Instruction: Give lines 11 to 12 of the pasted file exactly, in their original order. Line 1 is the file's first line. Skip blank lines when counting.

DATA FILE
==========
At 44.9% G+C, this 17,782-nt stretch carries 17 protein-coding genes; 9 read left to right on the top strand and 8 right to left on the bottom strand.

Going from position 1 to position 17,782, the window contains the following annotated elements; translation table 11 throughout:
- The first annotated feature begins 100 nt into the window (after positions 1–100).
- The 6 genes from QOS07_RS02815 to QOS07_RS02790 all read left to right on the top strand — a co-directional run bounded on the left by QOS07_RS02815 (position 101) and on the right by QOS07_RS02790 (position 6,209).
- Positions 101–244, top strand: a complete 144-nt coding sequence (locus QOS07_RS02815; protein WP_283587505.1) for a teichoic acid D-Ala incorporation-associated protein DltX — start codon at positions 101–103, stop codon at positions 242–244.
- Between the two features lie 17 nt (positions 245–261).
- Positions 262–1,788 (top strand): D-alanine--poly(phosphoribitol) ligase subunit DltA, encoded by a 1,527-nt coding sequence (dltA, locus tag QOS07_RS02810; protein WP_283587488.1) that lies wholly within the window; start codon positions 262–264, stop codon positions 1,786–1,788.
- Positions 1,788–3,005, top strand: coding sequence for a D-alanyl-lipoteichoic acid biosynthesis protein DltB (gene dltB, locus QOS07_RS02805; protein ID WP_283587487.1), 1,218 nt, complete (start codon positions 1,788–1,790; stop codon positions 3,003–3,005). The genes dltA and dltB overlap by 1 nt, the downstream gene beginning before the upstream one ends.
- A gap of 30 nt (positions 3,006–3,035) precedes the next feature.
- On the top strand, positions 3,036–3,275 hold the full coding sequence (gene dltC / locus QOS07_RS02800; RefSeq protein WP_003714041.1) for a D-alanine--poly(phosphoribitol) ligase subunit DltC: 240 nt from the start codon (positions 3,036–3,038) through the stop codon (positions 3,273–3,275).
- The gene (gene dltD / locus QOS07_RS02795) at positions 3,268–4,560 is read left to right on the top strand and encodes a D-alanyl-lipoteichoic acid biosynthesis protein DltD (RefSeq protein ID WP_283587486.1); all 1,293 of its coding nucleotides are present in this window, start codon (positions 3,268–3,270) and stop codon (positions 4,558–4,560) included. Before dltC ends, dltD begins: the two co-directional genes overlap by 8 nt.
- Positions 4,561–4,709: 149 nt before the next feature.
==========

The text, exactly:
- The gene (gene dltD / locus QOS07_RS02795) at positions 3,268–4,560 is read left to right on the top strand and encodes a D-alanyl-lipoteichoic acid biosynthesis protein DltD (RefSeq protein ID WP_283587486.1); all 1,293 of its coding nucleotides are present in this window, start codon (positions 3,268–3,270) and stop codon (positions 4,558–4,560) included. Before dltC ends, dltD begins: the two co-directional genes overlap by 8 nt.
- Positions 4,561–4,709: 149 nt before the next feature.